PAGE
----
Living with hard water in Dundalk is frustrating, to say the least. Your clothes won’t clean easily, you might have dry skin, and you could have cloudy glassware. But, in addition to affecting you, the hard water could affect your home. Because of the limescale build-up in your bathroom plumbing, your taps and showers could become unsightly. If you don’t want to have stains in your home, you need to regularly clean off your taps and showers.

What Causes the Hard Water Stains?

Hard water occurs when there are high concentrations of calcium and magnesium in water. Although you can drink hard water, the mineral content makes it difficult for you and your home. When you wash your body and your clothes, the minerals react with the soap. People with hard water often notice that their hair is dry, their dishes are cloudy, and much more.  Whenever you run the water in a tap or fixture, the minerals accumulate. At first, you won’t notice anything. But as time goes by, the minerals build up and become noticeable. They leave behind a chalky, cloudy deposit. Because hard water doesn’t work well with soap, it’s not easy to clean taps and showers that have been affected by hard water. If you try to scrub off limescale with regular soap, you will be scrubbing away for days. The only way to effectively remove the scum from hard water is to use a more effective method.

How You Can Remove Hard Water Stains

There are several techniques you can use to remove hard water stains from your taps and showers. Typically, one of these methods will work: Use a High-Grade Stain Remover If you have hard water stains, you should consider using a high-grade stain remover. You can’t head into your local dollar store and expect to find a product that works. Instead, it would help if you looked online for an effective limescale remover.  Before you buy a product, read customer reviews. You should also read the directions with care. Many of the cleaners use harmful chemicals, which could put you in danger. Follow the directions, paying special attention to the safety instructions.  White Vinegar If you’re interested in a more natural approach, you can use white vinegar on your taps and showers. Fill a bucket halfway with water, then pour in vinegar until it reaches the top. After you mix up the solution, spray it over all of your dirty surfaces.  The vinegar loosens the minerals, which then allows you to scrub off the stains. For very stubborn stains, you can try soaking the showerhead or tap in vinegar. Take a cloth covered in vinegar and allow it to sit on the minerals for several hours.  After allowing the tap or showerhead to soak, take a wet cloth and wipe off the minerals. It may take some elbow grease and a few attempts for this to work. Baking Soda This is another natural approach to stain removal. If you can’t get rid of the mineral deposits, take some baking soda and make a paste. A little baking soda and water go a long way. Place the paste on an old toothbrush and rub it onto the stained taps and showerheads. Although you might be tempted to scrub away at the stains, don’t start scrubbing yet.  Leave the paste on the affected area for 12 hours. Then, scrub the paste away and rinse the area with water. If you forget to rinse the tap or showerhead, you will have white streaks on your taps and showerheads.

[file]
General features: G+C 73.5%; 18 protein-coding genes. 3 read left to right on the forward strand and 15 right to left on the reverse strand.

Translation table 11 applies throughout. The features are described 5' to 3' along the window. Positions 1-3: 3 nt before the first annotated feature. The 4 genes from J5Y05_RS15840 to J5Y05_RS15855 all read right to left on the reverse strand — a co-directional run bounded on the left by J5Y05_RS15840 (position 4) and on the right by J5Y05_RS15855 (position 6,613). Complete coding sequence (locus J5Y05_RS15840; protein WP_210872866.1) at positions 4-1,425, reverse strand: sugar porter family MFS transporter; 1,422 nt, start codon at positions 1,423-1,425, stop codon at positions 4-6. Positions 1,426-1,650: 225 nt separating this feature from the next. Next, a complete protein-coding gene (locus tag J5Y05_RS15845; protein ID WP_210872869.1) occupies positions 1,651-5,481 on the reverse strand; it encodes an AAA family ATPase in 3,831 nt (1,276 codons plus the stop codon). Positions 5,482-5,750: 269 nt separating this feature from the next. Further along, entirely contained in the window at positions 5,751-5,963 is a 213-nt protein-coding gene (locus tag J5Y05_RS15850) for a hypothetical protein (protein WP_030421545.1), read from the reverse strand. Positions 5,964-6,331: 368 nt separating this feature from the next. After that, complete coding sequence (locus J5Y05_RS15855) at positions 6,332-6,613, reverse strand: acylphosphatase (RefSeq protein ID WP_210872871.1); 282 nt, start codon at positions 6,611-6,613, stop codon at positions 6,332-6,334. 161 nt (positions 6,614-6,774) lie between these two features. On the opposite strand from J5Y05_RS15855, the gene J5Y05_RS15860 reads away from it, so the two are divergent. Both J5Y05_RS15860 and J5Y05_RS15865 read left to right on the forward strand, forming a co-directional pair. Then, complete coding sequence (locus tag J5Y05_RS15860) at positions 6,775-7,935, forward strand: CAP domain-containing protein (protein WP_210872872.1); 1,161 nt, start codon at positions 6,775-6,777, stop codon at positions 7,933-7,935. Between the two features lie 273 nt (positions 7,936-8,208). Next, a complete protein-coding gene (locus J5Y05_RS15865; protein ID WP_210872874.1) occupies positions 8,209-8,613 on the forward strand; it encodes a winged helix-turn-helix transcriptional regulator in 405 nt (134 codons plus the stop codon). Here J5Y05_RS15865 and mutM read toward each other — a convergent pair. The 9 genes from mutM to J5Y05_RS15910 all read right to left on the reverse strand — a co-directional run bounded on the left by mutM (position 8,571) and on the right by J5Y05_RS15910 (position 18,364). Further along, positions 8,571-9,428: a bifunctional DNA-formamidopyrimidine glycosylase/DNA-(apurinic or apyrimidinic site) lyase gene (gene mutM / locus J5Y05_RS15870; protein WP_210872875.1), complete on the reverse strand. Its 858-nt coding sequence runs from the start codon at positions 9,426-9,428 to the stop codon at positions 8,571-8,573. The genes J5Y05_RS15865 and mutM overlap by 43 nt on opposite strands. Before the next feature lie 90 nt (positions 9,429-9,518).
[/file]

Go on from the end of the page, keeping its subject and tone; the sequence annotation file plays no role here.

Preventing Hard Water Stains

You don’t need to allow hard water to affect your life. If you have hard water, you can take action to soften it. One way in which you can do this is to use a water softener. Essentially, a water softener is a filtration system that takes calcium and magnesium out of water. When the water flows through your system, it filters out the minerals and comes out softer.  You have a few options when it comes to water softeners. For instance, you can use a faucet water softener. This only softens the water that comes through the faucet. Some models sit on the faucet itself, while others go under the sink. Another option is a whole home water softening system. As you might expect, this type of system is much more expensive than a faucet water softener. When the water reaches your home’s main supply line, it softens and then makes its way into your plumbing system. Other Forms of Prevention There’s not much else that you can do about hard water besides using a water conditioner. While a water softener removes minerals from the water, a water conditioner changes the makeup of the minerals. Instead of accumulating on your plumbing, the minerals disappear down the drain. There are disadvantages to using water softeners and water conditioners. However, the alternative is to have hard water and all the problems that come with it. If you have hard water, you will need a emergency plumbing service near me frequently. Steel pipes don’t work well with hard water, as they can accumulate minerals and develop major clogs. Thanks to a water softener, you may be able to prevent major plumbing repairs. So, as much as you might scrub away at your hard water stains, there are other less apparent consequences of hard water. 

Address Hard Water in Your Bathroom Plumbing

Do you have hard water? If so, it may be time to talk to a plumber in Dundalk. You could have major clogs in your plumbing or other serious problems. To prevent hard water from ruining your home, you should consult with a plumber about your hard water. In addition to checking your pipes, the plumber can discuss ways in which you can soften your water. The next time you need help with your bathroom plumbing, call us at Reliability Home Services. We’re here for you and your family. You can trust us to handle all of your plumbing issues. (443) 399-8663